Even through winter’s chill, forget-me-nots are popping up on lapels across the country this January.
For many Canadians, the tiny blue flower is a symbol of Alzheimer’s Awareness Month. Representing memory loss, one of the symptoms of Alzheimer’s disease, it serves as a reminder to remember people with the disease and their caregivers.
The Alzheimer’s Society of Canada website states an estimated 500,000 Canadians have Alzheimer’s disease or a related dementia. With an increased number of cases being diagnosed each year, that number is expected to double by 2038.
Barb Eastman-Lewin, volunteer co-ordinator for the Alzheimer’s Society of Kitchener-Waterloo, said she was inspired to work for the society after losing her father to the disease.
“My family and I had used the organization’s services that help those living with Alzheimer’s,” she said. “I had significant experience in fundraising and organizing special events so when a position came up with the society, I was hooked.”
Knowing first-hand the need for funds to support organizations such as the Alzheimer’s Society, this weekend’s Walk for Memories is just one way people can help, according to Eastman-Lewin.
“This is our largest fundraiser of the year,” she said. “You can register as a team or as an individual and contribute along with 300 other participants.”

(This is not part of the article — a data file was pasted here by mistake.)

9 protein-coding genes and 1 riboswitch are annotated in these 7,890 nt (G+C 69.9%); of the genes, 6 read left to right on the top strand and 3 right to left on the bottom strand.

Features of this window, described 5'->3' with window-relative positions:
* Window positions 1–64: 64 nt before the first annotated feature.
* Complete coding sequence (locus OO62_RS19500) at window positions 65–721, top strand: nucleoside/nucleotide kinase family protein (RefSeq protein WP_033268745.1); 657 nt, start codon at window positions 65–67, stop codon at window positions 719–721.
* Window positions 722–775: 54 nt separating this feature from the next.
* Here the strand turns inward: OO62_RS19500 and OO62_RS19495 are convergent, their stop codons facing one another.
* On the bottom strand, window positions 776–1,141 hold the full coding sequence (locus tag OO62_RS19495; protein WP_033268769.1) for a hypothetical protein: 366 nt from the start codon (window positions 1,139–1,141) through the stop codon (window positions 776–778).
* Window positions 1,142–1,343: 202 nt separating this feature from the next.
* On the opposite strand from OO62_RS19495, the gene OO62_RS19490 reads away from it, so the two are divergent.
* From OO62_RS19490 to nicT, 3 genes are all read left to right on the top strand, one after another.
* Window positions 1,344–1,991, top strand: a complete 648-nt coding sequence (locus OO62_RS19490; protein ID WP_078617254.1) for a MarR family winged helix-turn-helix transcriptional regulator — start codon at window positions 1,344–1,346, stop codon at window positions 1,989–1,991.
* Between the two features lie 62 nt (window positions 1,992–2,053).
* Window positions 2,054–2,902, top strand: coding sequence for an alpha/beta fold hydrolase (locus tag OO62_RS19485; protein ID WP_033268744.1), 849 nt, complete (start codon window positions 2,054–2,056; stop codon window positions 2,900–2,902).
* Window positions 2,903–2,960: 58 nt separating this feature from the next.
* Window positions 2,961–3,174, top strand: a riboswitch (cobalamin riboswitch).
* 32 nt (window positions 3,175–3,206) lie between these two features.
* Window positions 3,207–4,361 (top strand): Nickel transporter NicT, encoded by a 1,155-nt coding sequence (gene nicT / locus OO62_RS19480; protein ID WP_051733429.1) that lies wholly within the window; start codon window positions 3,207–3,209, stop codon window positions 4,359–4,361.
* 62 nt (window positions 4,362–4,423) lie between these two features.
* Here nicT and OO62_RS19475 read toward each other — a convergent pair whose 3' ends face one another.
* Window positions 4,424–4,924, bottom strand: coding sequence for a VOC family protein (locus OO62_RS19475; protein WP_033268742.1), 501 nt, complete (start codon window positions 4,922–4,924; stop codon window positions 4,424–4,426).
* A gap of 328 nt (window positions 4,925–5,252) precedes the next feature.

The Walk for Memories is the largest fundraising event in Ontario dedicated to increasing awareness and raising funds for research as well as vital programs and services. This year’s goal is to raise $2.5 million.
Though most see Alzheimer’s as a disease that affects only the mind, few realize that it’s actually fatal.
According to the Alzheimer’s Society of Canada, Alzheimer’s not only robs people of their memory, it destroys brain cells, causing the body to forget how to perform even the simplest tasks in order to survive, such as talk, move or eat.
The society also offers numerous resources and support programs for people with the disease and their families.
Melanie Cameron and her family have participated in the Walk for Memories for the past two years and will be walking this Sunday, Jan. 27, at the Waterloo Rec Complex.
After her grandfather was diagnosed with Alzheimer’s, Cameron said her heart broke each time he would forget her name or even what year it was. When he passed away in December 2010, she felt as though she had lost him twice.
“When I walk, I know that my money that I have raised will go to try to help spare other families this pain in the future,” she said. “I take comfort in knowing that those walking around me have similar stories, and that we are all there for the same purpose.”
Cameron said she thinks it’s important to help raise awareness for Alzheimer’s research because it is a disease that touches the lives of many Canadians.
“If we can research the cause of Alzheimer’s, there may be a way to prevent it,” she said. “Early detection and being proactive could help people keep their memories intact.”
For more information on the Alzheimer’s Society of Canada and to find a Walk for Memories in your area, visit www.walkformemories.ca.